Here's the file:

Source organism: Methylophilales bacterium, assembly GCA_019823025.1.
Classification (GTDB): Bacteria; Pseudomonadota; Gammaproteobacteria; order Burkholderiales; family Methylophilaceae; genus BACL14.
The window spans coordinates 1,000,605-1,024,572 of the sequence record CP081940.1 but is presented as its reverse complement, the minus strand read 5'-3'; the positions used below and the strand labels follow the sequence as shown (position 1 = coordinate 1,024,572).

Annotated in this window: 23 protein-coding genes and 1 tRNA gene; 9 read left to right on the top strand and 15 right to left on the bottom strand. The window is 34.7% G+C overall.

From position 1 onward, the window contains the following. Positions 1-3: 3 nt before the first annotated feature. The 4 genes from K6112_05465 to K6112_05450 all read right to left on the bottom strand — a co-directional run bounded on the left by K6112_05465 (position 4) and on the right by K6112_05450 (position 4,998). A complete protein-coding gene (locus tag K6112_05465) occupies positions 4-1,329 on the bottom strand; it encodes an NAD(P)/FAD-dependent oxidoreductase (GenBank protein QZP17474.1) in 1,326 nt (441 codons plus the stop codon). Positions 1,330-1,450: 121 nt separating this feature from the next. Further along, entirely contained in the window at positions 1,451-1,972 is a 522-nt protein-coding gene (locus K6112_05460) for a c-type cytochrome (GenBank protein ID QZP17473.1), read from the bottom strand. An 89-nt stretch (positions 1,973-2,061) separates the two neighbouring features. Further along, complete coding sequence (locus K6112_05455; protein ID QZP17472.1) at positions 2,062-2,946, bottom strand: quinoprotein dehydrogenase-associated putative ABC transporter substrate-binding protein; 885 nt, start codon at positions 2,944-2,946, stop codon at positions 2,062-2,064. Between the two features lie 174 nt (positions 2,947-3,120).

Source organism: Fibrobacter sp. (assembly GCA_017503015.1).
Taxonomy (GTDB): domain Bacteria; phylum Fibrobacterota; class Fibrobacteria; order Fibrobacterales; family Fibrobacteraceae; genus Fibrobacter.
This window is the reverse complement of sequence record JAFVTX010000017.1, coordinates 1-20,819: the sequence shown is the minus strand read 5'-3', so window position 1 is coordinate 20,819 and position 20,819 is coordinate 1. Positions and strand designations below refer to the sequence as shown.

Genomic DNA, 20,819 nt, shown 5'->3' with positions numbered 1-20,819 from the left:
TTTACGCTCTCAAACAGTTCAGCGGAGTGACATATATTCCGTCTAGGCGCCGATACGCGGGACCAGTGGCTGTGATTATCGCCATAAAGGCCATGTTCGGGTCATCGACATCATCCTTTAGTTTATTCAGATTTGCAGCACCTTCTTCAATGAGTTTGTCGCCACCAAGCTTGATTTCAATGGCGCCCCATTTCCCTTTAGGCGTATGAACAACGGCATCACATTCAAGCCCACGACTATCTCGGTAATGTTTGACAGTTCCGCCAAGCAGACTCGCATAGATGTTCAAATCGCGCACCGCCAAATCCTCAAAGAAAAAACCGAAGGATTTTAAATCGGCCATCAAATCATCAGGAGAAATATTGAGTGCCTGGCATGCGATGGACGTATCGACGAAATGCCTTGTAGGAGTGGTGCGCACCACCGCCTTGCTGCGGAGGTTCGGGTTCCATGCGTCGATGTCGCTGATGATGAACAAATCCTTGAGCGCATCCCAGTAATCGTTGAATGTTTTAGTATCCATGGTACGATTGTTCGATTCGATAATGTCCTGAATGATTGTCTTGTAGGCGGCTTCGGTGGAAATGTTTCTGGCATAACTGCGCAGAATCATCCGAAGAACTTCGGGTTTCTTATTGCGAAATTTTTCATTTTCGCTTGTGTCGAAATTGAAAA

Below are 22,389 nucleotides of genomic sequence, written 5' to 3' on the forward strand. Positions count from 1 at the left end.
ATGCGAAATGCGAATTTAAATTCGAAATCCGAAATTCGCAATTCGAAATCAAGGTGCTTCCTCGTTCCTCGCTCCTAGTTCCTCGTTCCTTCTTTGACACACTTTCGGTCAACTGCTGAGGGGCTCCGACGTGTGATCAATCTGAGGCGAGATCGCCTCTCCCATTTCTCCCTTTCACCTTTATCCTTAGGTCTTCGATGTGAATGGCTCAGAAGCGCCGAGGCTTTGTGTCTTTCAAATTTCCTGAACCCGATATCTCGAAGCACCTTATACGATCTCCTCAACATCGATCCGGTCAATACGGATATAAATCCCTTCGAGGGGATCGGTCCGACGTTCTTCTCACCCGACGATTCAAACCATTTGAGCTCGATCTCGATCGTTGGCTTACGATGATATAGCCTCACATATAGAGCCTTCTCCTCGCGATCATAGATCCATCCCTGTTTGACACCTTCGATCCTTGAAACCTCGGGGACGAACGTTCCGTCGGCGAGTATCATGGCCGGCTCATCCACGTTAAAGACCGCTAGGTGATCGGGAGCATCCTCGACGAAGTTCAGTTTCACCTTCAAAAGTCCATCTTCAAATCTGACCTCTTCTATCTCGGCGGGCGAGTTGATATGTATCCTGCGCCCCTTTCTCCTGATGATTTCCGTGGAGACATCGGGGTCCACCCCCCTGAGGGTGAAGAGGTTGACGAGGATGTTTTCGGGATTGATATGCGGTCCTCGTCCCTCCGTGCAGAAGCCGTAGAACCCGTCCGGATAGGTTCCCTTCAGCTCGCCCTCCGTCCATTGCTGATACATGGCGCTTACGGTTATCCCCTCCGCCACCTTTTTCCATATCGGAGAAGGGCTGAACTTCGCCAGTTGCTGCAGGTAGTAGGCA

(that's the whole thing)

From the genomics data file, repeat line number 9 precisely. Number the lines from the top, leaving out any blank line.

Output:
Genomic DNA, 20,819 nt, shown 5'->3' with positions numbered 1-20,819 from the left: